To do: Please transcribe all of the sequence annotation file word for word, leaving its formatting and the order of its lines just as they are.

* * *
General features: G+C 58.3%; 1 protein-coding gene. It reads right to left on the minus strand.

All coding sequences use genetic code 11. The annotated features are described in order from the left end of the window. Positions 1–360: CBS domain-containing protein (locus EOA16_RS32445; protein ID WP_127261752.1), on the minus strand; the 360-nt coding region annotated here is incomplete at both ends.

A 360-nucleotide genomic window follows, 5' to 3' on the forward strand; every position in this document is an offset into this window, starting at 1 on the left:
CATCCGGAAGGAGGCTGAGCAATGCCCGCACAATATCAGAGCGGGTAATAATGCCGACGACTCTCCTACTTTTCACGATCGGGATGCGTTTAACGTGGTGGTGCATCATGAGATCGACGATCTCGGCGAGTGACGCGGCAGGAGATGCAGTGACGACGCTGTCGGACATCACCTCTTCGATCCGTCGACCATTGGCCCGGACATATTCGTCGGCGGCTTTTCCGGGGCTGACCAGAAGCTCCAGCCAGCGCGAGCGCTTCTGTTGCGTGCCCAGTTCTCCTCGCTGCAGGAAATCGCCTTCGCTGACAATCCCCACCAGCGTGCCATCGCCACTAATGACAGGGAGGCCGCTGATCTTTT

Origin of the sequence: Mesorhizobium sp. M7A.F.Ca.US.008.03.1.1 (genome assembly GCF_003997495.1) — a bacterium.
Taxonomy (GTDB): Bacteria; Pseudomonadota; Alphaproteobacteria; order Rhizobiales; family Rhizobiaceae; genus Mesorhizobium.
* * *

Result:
General features: G+C 58.3%; 1 protein-coding gene. It reads right to left on the minus strand.

All coding sequences use genetic code 11. The annotated features are described in order from the left end of the window. Positions 1–360: CBS domain-containing protein (locus EOA16_RS32445; protein ID WP_127261752.1), on the minus strand; the 360-nt coding region annotated here is incomplete at both ends.

A 360-nucleotide genomic window follows, 5' to 3' on the forward strand; every position in this document is an offset into this window, starting at 1 on the left:
CATCCGGAAGGAGGCTGAGCAATGCCCGCACAATATCAGAGCGGGTAATAATGCCGACGACTCTCCTACTTTTCACGATCGGGATGCGTTTAACGTGGTGGTGCATCATGAGATCGACGATCTCGGCGAGTGACGCGGCAGGAGATGCAGTGACGACGCTGTCGGACATCACCTCTTCGATCCGTCGACCATTGGCCCGGACATATTCGTCGGCGGCTTTTCCGGGGCTGACCAGAAGCTCCAGCCAGCGCGAGCGCTTCTGTTGCGTGCCCAGTTCTCCTCGCTGCAGGAAATCGCCTTCGCTGACAATCCCCACCAGCGTGCCATCGCCACTAATGACAGGGAGGCCGCTGATCTTTT

Origin of the sequence: Mesorhizobium sp. M7A.F.Ca.US.008.03.1.1 (genome assembly GCF_003997495.1) — a bacterium.
Taxonomy (GTDB): Bacteria; Pseudomonadota; Alphaproteobacteria; order Rhizobiales; family Rhizobiaceae; genus Mesorhizobium.